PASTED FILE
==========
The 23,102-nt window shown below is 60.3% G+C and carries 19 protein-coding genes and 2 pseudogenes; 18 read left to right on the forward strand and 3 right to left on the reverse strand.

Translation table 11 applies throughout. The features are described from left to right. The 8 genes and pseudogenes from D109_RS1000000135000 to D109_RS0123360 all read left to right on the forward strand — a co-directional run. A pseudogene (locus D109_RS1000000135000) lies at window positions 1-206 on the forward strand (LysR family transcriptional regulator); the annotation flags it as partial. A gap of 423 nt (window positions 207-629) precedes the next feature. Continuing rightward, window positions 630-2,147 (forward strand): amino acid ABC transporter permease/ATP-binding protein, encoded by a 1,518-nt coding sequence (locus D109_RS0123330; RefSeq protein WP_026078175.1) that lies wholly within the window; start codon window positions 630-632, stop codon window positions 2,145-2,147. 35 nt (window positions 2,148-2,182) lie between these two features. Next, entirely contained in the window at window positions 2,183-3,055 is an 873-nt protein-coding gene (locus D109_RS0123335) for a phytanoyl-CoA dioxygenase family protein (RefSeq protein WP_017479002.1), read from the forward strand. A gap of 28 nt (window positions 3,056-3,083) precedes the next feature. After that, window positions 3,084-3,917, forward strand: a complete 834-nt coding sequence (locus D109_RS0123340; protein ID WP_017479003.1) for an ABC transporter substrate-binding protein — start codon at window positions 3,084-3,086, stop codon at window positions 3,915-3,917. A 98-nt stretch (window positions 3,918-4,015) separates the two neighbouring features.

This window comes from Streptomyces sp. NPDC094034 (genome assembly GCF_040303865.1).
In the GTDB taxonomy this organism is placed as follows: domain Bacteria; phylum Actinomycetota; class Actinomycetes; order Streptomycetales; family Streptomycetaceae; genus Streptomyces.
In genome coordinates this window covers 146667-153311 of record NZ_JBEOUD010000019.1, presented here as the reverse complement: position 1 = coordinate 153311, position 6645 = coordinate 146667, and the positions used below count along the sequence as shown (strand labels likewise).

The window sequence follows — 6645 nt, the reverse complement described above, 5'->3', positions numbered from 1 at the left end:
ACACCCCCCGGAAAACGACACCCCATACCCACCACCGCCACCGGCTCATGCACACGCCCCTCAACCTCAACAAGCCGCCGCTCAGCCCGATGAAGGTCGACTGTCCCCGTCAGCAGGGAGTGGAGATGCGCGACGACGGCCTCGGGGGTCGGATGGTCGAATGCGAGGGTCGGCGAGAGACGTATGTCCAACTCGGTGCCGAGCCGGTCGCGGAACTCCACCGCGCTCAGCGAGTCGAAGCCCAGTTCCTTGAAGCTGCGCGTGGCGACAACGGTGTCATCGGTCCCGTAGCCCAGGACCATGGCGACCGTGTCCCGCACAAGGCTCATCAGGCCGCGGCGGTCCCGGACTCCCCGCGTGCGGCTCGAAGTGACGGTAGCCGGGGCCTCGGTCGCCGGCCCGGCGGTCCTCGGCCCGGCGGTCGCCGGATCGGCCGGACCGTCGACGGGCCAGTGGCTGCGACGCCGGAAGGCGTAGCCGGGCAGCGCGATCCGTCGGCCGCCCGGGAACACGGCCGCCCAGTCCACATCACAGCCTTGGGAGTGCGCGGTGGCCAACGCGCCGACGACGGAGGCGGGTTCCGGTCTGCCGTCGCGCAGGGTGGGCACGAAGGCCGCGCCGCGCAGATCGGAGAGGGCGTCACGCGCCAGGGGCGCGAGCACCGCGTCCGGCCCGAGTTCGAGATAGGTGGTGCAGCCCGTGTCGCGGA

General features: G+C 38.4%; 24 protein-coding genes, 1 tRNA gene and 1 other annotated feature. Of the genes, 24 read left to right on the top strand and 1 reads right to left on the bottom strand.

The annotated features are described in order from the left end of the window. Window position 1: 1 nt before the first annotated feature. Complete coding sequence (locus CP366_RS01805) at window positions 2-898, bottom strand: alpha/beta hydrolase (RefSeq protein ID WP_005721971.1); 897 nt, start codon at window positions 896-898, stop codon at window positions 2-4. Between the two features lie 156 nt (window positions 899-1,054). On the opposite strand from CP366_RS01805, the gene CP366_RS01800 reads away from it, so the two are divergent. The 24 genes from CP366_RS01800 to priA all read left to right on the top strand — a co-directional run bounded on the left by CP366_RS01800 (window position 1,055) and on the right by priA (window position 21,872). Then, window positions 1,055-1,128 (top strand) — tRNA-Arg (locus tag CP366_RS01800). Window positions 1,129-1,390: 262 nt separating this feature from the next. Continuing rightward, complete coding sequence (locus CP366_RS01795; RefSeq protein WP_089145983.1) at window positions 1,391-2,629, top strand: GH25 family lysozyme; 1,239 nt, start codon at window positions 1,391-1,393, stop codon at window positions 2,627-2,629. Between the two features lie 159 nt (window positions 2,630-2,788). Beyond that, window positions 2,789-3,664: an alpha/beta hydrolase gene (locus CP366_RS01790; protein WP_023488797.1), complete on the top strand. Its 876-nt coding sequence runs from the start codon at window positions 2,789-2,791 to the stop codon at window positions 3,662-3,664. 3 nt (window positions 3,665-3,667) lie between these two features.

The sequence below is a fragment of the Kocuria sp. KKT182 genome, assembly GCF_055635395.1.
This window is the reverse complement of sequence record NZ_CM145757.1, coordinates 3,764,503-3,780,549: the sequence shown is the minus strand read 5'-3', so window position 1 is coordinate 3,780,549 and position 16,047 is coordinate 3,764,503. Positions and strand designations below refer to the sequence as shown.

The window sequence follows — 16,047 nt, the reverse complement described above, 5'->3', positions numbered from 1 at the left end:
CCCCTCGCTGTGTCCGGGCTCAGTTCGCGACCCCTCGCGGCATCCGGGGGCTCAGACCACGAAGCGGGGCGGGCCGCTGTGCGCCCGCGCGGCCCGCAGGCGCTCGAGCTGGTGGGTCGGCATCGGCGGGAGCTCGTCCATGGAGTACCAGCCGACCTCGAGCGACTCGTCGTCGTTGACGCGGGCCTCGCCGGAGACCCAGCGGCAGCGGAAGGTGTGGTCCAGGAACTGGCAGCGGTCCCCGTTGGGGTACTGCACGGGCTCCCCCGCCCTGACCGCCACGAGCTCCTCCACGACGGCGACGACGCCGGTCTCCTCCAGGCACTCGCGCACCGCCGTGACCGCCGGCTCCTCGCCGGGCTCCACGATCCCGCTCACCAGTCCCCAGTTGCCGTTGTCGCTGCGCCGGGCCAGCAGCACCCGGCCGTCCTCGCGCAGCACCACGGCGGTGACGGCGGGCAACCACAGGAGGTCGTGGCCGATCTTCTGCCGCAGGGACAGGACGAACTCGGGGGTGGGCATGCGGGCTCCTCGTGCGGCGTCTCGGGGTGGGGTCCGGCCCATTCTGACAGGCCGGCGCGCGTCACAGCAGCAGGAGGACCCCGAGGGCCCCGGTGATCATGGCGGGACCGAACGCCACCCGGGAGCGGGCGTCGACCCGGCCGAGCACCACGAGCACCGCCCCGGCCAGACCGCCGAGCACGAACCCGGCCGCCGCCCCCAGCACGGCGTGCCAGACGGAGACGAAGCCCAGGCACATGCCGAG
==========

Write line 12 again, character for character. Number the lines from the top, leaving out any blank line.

The window sequence follows — 16,047 nt, the reverse complement described above, 5'->3', positions numbered from 1 at the left end: